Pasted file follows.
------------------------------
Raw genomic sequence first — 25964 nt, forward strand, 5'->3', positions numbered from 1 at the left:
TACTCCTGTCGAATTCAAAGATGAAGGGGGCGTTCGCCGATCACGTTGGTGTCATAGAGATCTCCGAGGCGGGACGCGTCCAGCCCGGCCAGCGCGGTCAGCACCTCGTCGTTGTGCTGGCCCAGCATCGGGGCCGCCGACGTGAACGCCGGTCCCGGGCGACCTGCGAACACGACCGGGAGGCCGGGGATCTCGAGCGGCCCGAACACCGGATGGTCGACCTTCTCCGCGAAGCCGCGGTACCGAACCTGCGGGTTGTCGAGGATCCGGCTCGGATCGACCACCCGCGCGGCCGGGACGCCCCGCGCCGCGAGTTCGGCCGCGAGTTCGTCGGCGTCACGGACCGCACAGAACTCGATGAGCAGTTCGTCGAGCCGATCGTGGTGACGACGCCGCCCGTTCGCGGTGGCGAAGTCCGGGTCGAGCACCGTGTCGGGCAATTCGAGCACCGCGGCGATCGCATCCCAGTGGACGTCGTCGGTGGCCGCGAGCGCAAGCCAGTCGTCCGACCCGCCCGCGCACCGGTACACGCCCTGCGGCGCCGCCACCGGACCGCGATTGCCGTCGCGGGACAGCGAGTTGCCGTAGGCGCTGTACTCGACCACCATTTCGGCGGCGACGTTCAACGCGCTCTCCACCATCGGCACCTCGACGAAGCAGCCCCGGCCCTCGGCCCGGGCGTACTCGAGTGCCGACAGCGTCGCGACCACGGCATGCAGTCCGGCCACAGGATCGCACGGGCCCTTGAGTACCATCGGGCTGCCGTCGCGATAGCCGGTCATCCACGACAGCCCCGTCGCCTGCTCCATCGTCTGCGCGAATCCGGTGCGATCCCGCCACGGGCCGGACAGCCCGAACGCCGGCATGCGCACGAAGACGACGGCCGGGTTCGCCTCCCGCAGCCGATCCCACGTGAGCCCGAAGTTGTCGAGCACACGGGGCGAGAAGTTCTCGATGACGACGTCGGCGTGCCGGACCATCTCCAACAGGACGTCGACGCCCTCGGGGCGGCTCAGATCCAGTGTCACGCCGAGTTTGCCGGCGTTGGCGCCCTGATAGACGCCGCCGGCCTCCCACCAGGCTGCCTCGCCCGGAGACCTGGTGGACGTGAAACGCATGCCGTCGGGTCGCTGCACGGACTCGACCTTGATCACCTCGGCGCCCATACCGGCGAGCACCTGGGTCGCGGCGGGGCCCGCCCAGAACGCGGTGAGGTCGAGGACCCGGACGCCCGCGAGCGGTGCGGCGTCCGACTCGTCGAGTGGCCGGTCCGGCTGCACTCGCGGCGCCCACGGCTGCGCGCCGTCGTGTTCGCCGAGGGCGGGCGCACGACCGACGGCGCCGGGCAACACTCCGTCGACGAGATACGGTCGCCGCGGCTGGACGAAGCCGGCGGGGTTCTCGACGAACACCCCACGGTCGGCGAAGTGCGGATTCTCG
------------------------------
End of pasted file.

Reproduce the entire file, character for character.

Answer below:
Raw genomic sequence first — 25964 nt, forward strand, 5'->3', positions numbered from 1 at the left:
TACTCCTGTCGAATTCAAAGATGAAGGGGGCGTTCGCCGATCACGTTGGTGTCATAGAGATCTCCGAGGCGGGACGCGTCCAGCCCGGCCAGCGCGGTCAGCACCTCGTCGTTGTGCTGGCCCAGCATCGGGGCCGCCGACGTGAACGCCGGTCCCGGGCGACCTGCGAACACGACCGGGAGGCCGGGGATCTCGAGCGGCCCGAACACCGGATGGTCGACCTTCTCCGCGAAGCCGCGGTACCGAACCTGCGGGTTGTCGAGGATCCGGCTCGGATCGACCACCCGCGCGGCCGGGACGCCCCGCGCCGCGAGTTCGGCCGCGAGTTCGTCGGCGTCACGGACCGCACAGAACTCGATGAGCAGTTCGTCGAGCCGATCGTGGTGACGACGCCGCCCGTTCGCGGTGGCGAAGTCCGGGTCGAGCACCGTGTCGGGCAATTCGAGCACCGCGGCGATCGCATCCCAGTGGACGTCGTCGGTGGCCGCGAGCGCAAGCCAGTCGTCCGACCCGCCCGCGCACCGGTACACGCCCTGCGGCGCCGCCACCGGACCGCGATTGCCGTCGCGGGACAGCGAGTTGCCGTAGGCGCTGTACTCGACCACCATTTCGGCGGCGACGTTCAACGCGCTCTCCACCATCGGCACCTCGACGAAGCAGCCCCGGCCCTCGGCCCGGGCGTACTCGAGTGCCGACAGCGTCGCGACCACGGCATGCAGTCCGGCCACAGGATCGCACGGGCCCTTGAGTACCATCGGGCTGCCGTCGCGATAGCCGGTCATCCACGACAGCCCCGTCGCCTGCTCCATCGTCTGCGCGAATCCGGTGCGATCCCGCCACGGGCCGGACAGCCCGAACGCCGGCATGCGCACGAAGACGACGGCCGGGTTCGCCTCCCGCAGCCGATCCCACGTGAGCCCGAAGTTGTCGAGCACACGGGGCGAGAAGTTCTCGATGACGACGTCGGCGTGCCGGACCATCTCCAACAGGACGTCGACGCCCTCGGGGCGGCTCAGATCCAGTGTCACGCCGAGTTTGCCGGCGTTGGCGCCCTGATAGACGCCGCCGGCCTCCCACCAGGCTGCCTCGCCCGGAGACCTGGTGGACGTGAAACGCATGCCGTCGGGTCGCTGCACGGACTCGACCTTGATCACCTCGGCGCCCATACCGGCGAGCACCTGGGTCGCGGCGGGGCCCGCCCAGAACGCGGTGAGGTCGAGGACCCGGACGCCCGCGAGCGGTGCGGCGTCCGACTCGTCGAGTGGCCGGTCCGGCTGCACTCGCGGCGCCCACGGCTGCGCGCCGTCGTGTTCGCCGAGGGCGGGCGCACGACCGACGGCGCCGGGCAACACTCCGTCGACGAGATACGGTCGCCGCGGCTGGACGAAGCCGGCGGGGTTCTCGACGAACACCCCACGGTCGGCGAAGTGCGGATTCTCG